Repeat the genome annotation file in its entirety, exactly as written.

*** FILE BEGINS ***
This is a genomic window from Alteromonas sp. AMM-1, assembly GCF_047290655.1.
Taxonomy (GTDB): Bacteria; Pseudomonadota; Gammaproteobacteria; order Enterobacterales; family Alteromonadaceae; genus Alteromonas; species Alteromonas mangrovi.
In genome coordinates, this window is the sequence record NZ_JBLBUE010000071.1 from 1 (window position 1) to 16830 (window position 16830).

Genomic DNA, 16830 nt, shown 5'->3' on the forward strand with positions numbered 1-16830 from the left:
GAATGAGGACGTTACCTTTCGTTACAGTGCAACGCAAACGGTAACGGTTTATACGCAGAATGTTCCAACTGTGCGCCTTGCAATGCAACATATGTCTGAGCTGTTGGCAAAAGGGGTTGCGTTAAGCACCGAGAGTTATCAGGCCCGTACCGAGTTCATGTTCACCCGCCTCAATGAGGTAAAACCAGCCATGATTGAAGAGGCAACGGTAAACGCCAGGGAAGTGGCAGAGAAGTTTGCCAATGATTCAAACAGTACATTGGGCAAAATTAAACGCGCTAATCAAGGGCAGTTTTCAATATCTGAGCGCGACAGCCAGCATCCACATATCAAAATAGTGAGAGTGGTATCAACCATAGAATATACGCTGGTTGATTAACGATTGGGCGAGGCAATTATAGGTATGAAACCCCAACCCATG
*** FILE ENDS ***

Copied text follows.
This is a genomic window from Alteromonas sp. AMM-1, assembly GCF_047290655.1.
Taxonomy (GTDB): Bacteria; Pseudomonadota; Gammaproteobacteria; order Enterobacterales; family Alteromonadaceae; genus Alteromonas; species Alteromonas mangrovi.
In genome coordinates, this window is the sequence record NZ_JBLBUE010000071.1 from 1 (window position 1) to 16830 (window position 16830).

Genomic DNA, 16830 nt, shown 5'->3' on the forward strand with positions numbered 1-16830 from the left:
GAATGAGGACGTTACCTTTCGTTACAGTGCAACGCAAACGGTAACGGTTTATACGCAGAATGTTCCAACTGTGCGCCTTGCAATGCAACATATGTCTGAGCTGTTGGCAAAAGGGGTTGCGTTAAGCACCGAGAGTTATCAGGCCCGTACCGAGTTCATGTTCACCCGCCTCAATGAGGTAAAACCAGCCATGATTGAAGAGGCAACGGTAAACGCCAGGGAAGTGGCAGAGAAGTTTGCCAATGATTCAAACAGTACATTGGGCAAAATTAAACGCGCTAATCAAGGGCAGTTTTCAATATCTGAGCGCGACAGCCAGCATCCACATATCAAAATAGTGAGAGTGGTATCAACCATAGAATATACGCTGGTTGATTAACGATTGGGCGAGGCAATTATAGGTATGAAACCCCAACCCATG